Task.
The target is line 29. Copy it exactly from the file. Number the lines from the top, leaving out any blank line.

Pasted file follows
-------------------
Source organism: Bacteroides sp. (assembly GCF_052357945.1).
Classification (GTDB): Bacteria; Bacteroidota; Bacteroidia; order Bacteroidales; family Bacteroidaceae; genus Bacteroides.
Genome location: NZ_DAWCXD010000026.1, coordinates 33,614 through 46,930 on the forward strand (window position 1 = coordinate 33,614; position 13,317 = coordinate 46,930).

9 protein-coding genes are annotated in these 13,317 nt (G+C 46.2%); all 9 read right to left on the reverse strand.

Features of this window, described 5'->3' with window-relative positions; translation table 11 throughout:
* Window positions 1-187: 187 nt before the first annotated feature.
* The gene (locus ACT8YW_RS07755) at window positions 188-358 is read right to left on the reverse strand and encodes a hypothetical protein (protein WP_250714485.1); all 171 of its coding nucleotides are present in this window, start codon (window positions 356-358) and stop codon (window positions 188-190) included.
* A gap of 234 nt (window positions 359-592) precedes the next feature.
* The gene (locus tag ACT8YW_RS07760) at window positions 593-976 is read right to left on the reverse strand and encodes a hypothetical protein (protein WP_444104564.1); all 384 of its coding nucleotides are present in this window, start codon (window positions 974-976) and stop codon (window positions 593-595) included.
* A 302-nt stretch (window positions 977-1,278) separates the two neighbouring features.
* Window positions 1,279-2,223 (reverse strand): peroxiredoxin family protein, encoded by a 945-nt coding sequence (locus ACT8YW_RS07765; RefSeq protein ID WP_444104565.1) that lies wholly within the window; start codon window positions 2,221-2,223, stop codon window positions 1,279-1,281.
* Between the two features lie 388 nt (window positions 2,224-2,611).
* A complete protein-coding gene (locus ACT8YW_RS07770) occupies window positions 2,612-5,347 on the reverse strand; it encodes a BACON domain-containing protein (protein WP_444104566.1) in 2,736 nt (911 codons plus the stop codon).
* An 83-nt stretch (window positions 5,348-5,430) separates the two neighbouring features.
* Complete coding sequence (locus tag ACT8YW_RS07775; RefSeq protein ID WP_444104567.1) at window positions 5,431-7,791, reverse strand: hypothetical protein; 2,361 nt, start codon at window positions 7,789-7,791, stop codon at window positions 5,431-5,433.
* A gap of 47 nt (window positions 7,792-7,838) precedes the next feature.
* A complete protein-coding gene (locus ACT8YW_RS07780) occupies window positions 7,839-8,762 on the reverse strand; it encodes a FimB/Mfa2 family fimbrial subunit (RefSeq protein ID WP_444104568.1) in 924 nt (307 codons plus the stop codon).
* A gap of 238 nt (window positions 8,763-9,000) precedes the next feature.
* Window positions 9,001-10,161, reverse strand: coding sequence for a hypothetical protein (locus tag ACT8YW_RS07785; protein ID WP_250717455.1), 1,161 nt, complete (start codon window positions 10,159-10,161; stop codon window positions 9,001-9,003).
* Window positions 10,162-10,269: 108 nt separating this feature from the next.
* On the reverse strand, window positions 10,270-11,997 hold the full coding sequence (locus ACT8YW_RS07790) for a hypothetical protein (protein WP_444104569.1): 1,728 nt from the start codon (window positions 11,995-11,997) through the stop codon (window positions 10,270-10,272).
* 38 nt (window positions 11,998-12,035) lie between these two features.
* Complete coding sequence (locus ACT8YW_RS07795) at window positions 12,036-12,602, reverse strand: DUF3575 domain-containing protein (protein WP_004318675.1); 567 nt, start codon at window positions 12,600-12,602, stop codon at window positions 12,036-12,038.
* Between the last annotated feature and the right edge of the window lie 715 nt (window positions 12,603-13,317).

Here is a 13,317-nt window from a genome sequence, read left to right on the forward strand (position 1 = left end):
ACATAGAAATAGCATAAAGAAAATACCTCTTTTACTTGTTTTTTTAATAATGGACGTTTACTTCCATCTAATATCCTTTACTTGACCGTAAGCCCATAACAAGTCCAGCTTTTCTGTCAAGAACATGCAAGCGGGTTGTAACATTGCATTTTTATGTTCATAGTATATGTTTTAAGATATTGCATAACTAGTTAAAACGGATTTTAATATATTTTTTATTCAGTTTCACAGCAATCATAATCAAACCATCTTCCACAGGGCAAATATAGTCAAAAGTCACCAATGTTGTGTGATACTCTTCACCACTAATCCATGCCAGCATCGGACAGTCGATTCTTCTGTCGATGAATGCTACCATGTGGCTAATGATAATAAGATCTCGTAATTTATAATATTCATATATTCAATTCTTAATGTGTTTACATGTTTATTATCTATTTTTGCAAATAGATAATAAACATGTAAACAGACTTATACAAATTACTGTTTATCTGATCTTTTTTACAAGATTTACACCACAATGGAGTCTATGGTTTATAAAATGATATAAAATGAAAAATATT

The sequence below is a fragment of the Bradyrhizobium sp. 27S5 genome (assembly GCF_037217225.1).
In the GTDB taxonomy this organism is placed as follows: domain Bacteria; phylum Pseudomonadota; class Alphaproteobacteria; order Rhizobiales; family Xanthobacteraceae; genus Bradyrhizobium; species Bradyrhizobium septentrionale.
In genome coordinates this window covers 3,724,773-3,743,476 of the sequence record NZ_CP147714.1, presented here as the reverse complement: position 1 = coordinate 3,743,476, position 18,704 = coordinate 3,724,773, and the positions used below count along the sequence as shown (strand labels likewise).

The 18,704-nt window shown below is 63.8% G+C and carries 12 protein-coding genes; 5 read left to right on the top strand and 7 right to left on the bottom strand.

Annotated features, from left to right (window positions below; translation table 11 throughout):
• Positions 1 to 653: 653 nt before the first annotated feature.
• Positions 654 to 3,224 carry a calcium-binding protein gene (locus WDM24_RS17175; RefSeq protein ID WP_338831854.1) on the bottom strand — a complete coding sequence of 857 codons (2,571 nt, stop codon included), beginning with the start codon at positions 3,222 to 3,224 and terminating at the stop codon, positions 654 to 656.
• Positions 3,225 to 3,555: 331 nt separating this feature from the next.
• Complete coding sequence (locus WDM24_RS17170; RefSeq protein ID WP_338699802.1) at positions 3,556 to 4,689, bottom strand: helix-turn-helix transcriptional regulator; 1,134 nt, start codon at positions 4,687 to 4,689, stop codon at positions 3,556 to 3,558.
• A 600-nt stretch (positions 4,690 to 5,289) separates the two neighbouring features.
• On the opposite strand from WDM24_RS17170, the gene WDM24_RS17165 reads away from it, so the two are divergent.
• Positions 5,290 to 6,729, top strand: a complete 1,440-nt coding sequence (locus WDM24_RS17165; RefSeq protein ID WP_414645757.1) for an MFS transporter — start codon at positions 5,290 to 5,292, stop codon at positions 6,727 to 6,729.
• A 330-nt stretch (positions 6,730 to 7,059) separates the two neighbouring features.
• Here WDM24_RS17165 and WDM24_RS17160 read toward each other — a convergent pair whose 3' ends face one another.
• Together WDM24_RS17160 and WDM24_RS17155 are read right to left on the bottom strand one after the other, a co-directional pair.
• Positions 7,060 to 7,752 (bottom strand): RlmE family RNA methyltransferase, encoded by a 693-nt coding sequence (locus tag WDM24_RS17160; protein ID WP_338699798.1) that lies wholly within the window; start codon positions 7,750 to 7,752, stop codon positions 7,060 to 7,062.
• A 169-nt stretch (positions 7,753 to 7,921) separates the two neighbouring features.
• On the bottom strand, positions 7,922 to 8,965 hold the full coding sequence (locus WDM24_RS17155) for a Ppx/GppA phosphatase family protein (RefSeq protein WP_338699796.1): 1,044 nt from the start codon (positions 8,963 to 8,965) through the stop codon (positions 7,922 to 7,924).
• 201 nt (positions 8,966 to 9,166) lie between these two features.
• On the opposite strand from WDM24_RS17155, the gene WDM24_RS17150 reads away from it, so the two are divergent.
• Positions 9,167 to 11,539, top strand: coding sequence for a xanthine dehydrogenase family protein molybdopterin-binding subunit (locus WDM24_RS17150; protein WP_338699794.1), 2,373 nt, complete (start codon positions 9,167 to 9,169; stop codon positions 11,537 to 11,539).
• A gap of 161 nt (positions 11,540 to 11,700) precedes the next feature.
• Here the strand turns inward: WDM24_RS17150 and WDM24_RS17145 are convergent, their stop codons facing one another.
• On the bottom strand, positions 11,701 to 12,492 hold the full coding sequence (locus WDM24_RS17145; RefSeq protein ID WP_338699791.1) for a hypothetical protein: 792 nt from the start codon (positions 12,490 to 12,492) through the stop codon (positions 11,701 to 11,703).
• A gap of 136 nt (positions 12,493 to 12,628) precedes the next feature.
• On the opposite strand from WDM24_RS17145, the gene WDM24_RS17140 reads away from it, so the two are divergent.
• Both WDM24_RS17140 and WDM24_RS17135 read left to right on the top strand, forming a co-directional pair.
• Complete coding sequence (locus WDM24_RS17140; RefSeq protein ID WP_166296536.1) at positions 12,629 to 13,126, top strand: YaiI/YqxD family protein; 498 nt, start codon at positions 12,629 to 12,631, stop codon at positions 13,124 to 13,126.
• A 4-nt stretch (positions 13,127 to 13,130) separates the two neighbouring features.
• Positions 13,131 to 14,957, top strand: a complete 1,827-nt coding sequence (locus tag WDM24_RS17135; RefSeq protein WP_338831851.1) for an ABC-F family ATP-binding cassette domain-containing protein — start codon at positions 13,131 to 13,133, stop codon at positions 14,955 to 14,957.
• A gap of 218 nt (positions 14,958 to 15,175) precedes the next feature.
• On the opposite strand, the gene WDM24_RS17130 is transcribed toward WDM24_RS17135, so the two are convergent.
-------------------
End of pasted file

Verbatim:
In genome coordinates this window covers 3,724,773-3,743,476 of the sequence record NZ_CP147714.1, presented here as the reverse complement: position 1 = coordinate 3,743,476, position 18,704 = coordinate 3,724,773, and the positions used below count along the sequence as shown (strand labels likewise).